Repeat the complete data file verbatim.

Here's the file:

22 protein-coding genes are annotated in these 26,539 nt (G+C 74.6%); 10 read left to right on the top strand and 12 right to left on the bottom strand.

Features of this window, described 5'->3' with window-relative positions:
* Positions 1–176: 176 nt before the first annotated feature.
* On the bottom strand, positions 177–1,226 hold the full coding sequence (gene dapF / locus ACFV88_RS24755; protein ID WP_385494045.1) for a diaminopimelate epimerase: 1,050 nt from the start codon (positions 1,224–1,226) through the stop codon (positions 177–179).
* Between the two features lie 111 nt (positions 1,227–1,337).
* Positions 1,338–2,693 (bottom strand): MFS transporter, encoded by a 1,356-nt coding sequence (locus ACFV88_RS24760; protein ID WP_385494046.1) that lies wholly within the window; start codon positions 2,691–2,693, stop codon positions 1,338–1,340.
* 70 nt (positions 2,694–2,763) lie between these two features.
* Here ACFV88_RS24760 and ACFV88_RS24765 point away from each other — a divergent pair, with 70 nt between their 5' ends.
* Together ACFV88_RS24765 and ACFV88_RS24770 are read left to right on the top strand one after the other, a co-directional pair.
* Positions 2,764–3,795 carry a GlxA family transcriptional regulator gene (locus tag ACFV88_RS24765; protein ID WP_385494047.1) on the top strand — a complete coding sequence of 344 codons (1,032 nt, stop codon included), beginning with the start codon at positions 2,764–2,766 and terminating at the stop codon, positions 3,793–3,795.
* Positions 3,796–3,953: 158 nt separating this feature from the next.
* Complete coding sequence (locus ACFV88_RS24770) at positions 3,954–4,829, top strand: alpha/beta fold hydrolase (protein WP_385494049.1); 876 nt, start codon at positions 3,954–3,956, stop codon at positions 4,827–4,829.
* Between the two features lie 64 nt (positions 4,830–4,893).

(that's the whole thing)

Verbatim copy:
22 protein-coding genes are annotated in these 26,539 nt (G+C 74.6%); 10 read left to right on the top strand and 12 right to left on the bottom strand.

Features of this window, described 5'->3' with window-relative positions:
* Positions 1–176: 176 nt before the first annotated feature.
* On the bottom strand, positions 177–1,226 hold the full coding sequence (gene dapF / locus ACFV88_RS24755; protein ID WP_385494045.1) for a diaminopimelate epimerase: 1,050 nt from the start codon (positions 1,224–1,226) through the stop codon (positions 177–179).
* Between the two features lie 111 nt (positions 1,227–1,337).
* Positions 1,338–2,693 (bottom strand): MFS transporter, encoded by a 1,356-nt coding sequence (locus ACFV88_RS24760; protein ID WP_385494046.1) that lies wholly within the window; start codon positions 2,691–2,693, stop codon positions 1,338–1,340.
* 70 nt (positions 2,694–2,763) lie between these two features.
* Here ACFV88_RS24760 and ACFV88_RS24765 point away from each other — a divergent pair, with 70 nt between their 5' ends.
* Together ACFV88_RS24765 and ACFV88_RS24770 are read left to right on the top strand one after the other, a co-directional pair.
* Positions 2,764–3,795 carry a GlxA family transcriptional regulator gene (locus tag ACFV88_RS24765; protein ID WP_385494047.1) on the top strand — a complete coding sequence of 344 codons (1,032 nt, stop codon included), beginning with the start codon at positions 2,764–2,766 and terminating at the stop codon, positions 3,793–3,795.
* Positions 3,796–3,953: 158 nt separating this feature from the next.
* Complete coding sequence (locus ACFV88_RS24770) at positions 3,954–4,829, top strand: alpha/beta fold hydrolase (protein WP_385494049.1); 876 nt, start codon at positions 3,954–3,956, stop codon at positions 4,827–4,829.
* Between the two features lie 64 nt (positions 4,830–4,893).